To sign up for an appointment, click on the link and scroll down the page until you see the (1–2) names of people you want to consult. (If you don’t have a way to do that, we’ll have staff available to help you.) Then check the available times, and type your name into an open space. Be sure to show up at the right time and place! Participating authors, editors, and agents will need to check the schedule for appointments!

If editors, presenters, or agents you prefer don’t have appointment slots available, you can still speak to them at the informal reception after Friday evening’s Session A workshops or visit with them during meal times. (The reception is scheduled for 8:45 – 9:30 pm in Hayes Ministry Center.) So don’t be shy!

Headshots

How many writing conferences have you attended where you had the opportunity to receive 4 to 6 professionally taken headshots suitable for business cards, book jackets, and social media at the nominal cost of $35.00? This is a great bonus for all W2I attendees.
Contact Cathy Biggerstaff at hiskid410@gmail.com to make an appointment. Check the workshop schedule before making your appointment to avoid missing part of a workshop you really wanted to take in. You’ll be able to sign up at the conference, but signing up ahead of time secures your time.

Silent Auction

A Silent Auction will be set up in Hayes Ministry Center. Items and services have been donated by supporters of Write2Ignite, with the proceeds to help provide conference programming. Stop by often to place your bids and check competing bids. Bid sheets will be taken up before the conference ends on Saturday and the items will be awarded during the final session giving you time to pay for and collect your treasures before you leave.
Auction items include writing critiques and writing books; a basket of home made soaps; a gift basket with Sentsy items; a pillow that a writer will love; and a gift certificate for a free painting opportunity with Truth Be Told Art. Rumor has it that Tony Snipes is donating a mystery prize!

Editors’ Choice Award

Another feature at W2I 2019 is the Editors’ Choice award. Editors, agents, or authors meeting in conferences with attendees can nominate a manuscript they deem worthy of publication. W2I Team or a designated third party will either select or draw names from eligible nominees. The manuscript must be for a children’s or YA publication and must reflect Christian worldview values.
 The nominee selected will win a certificate for Christian Book Proposals that provides a winning author with free use of the proposal service ($98 value). Christian Book Proposals, formerly Christian Manuscript Submissions, is a service of the Evangelical Christian Publishers Association (ECPA).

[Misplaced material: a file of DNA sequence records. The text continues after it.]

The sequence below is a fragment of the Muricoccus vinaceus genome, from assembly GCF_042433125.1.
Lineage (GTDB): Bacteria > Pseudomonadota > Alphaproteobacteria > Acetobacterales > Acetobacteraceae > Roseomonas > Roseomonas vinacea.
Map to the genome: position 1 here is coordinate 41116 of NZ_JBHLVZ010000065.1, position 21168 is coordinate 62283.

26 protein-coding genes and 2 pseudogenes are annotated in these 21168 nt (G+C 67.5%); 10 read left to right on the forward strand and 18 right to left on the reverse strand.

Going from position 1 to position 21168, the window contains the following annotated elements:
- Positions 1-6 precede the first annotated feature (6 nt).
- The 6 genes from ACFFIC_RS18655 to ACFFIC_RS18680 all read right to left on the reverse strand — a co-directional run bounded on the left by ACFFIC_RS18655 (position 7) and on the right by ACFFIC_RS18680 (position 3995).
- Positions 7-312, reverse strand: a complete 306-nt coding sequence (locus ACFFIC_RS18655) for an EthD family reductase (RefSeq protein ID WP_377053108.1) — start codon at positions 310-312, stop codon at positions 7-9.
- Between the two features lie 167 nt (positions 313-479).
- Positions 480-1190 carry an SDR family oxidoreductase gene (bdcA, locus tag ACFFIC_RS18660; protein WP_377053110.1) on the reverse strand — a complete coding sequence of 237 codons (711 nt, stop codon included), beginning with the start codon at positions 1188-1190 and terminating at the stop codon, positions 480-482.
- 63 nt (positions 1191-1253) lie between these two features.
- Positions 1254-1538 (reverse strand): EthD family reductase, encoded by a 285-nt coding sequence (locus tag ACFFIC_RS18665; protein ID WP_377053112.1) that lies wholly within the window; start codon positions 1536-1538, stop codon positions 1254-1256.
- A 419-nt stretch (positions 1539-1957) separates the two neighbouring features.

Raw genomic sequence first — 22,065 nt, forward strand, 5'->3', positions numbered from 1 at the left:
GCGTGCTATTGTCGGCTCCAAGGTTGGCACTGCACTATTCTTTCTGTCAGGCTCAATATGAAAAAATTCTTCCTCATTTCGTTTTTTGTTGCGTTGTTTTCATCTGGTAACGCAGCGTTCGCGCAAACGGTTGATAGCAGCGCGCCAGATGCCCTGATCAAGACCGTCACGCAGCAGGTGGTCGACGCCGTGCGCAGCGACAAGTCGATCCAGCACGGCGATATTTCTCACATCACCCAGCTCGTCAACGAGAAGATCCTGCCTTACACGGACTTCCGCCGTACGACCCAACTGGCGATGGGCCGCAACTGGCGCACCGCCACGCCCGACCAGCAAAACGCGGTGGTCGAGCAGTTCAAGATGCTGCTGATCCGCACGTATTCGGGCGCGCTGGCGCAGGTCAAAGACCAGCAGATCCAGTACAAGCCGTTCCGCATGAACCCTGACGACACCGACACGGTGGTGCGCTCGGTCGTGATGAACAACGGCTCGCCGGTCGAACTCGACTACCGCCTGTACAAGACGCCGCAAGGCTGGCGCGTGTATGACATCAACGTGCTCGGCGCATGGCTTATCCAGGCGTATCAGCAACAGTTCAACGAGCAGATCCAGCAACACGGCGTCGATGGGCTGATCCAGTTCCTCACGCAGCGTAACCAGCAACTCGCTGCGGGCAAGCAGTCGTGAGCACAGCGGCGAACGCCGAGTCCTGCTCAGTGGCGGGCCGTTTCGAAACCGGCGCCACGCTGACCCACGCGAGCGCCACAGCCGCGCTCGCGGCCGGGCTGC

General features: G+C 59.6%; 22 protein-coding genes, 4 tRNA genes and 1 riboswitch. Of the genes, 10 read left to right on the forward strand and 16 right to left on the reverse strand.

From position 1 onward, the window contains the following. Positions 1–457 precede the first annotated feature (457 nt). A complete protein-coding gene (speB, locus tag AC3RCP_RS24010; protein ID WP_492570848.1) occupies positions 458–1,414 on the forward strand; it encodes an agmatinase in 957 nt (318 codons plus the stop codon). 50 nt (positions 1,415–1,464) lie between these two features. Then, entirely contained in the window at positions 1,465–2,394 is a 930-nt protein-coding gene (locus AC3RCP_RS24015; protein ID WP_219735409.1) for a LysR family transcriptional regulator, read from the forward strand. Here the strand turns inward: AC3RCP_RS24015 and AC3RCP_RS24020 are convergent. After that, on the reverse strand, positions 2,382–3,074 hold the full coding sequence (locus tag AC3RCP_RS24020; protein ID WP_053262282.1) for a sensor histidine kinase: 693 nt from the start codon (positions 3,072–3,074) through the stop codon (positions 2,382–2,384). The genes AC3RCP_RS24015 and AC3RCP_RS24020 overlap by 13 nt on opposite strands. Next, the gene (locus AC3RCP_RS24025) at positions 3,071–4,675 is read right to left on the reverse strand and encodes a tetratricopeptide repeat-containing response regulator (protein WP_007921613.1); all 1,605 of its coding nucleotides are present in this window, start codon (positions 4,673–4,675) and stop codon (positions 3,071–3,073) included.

Writers, this is a great time to work on polishing your best manuscript as you look forward to individual appointments with two presenters!

 

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The Finishing Touch

Here’s a sneak peek at conference presenters with descriptions in their own words. We’ll be posting a teaser page each  Monday.

To register, visit: https://write2ignite.com/registration-2019/

 

Vijaya Bodach – Writing a Book that’s Controversial

 

Come to this workshop if you feel called to bring the Light of Christ to problems in this fallen world. What events in recent months have lit a fire under you to do something about them? Go ahead…list them. Pick ONE thing. Now, what can you reasonably expect to do? What can you do with the might of God supporting you? Dream. Write His Dream.

 

 

 

Attention Teens!

Carol Baldwin – Out of This World Fiction & Fantasy

Following up on Daniel Blackaby’s keynote and our previous workshops, we’ll consider important details to empower and invigorate your fantasy and science fiction stories. Consistency and believability are key!

 

 

 

 

 

 

Todd Williams – Connecting With Kids

We were all kids once. Should it really be that hard to relate? Sadly for writers, childhood sometimes seems far away. We will explore some specific characteristics of three age groups between 4 and 11 years old that will remind you of the struggles and joys of being a kid. More than that, we’ll look at creative writing strategies that can target those childhood traits in ways that will excite and energize their minds.

 

 

 

 

 

Jean Matthew Hall – “The Challenges of Writing Fiction Picture Books”

Join us for Jean Matthew Hall’s workshop, “The Challenges of Writing Fiction Picture Books” as we dig into great picture books to search for nine elements that can make your picture books great.